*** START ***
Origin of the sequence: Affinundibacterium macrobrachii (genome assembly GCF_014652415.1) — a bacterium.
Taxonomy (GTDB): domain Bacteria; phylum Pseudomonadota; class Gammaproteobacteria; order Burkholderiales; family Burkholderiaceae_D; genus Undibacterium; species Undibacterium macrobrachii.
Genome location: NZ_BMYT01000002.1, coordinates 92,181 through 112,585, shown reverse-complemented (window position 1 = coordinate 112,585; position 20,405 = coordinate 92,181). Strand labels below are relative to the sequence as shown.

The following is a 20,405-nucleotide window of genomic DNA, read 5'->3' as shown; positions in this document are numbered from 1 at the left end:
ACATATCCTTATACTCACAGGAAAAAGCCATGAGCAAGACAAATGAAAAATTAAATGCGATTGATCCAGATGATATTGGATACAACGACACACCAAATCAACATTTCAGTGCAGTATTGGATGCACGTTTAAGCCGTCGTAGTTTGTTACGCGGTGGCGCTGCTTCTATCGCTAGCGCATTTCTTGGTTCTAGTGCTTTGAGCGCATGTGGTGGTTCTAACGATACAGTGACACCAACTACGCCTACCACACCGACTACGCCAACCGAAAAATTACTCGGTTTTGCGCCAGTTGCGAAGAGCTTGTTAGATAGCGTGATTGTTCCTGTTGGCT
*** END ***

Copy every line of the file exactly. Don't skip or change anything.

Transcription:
Origin of the sequence: Affinundibacterium macrobrachii (genome assembly GCF_014652415.1) — a bacterium.
Taxonomy (GTDB): domain Bacteria; phylum Pseudomonadota; class Gammaproteobacteria; order Burkholderiales; family Burkholderiaceae_D; genus Undibacterium; species Undibacterium macrobrachii.
Genome location: NZ_BMYT01000002.1, coordinates 92,181 through 112,585, shown reverse-complemented (window position 1 = coordinate 112,585; position 20,405 = coordinate 92,181). Strand labels below are relative to the sequence as shown.

The following is a 20,405-nucleotide window of genomic DNA, read 5'->3' as shown; positions in this document are numbered from 1 at the left end:
ACATATCCTTATACTCACAGGAAAAAGCCATGAGCAAGACAAATGAAAAATTAAATGCGATTGATCCAGATGATATTGGATACAACGACACACCAAATCAACATTTCAGTGCAGTATTGGATGCACGTTTAAGCCGTCGTAGTTTGTTACGCGGTGGCGCTGCTTCTATCGCTAGCGCATTTCTTGGTTCTAGTGCTTTGAGCGCATGTGGTGGTTCTAACGATACAGTGACACCAACTACGCCTACCACACCGACTACGCCAACCGAAAAATTACTCGGTTTTGCGCCAGTTGCGAAGAGCTTGTTAGATAGCGTGATTGTTCCTGTTGGCT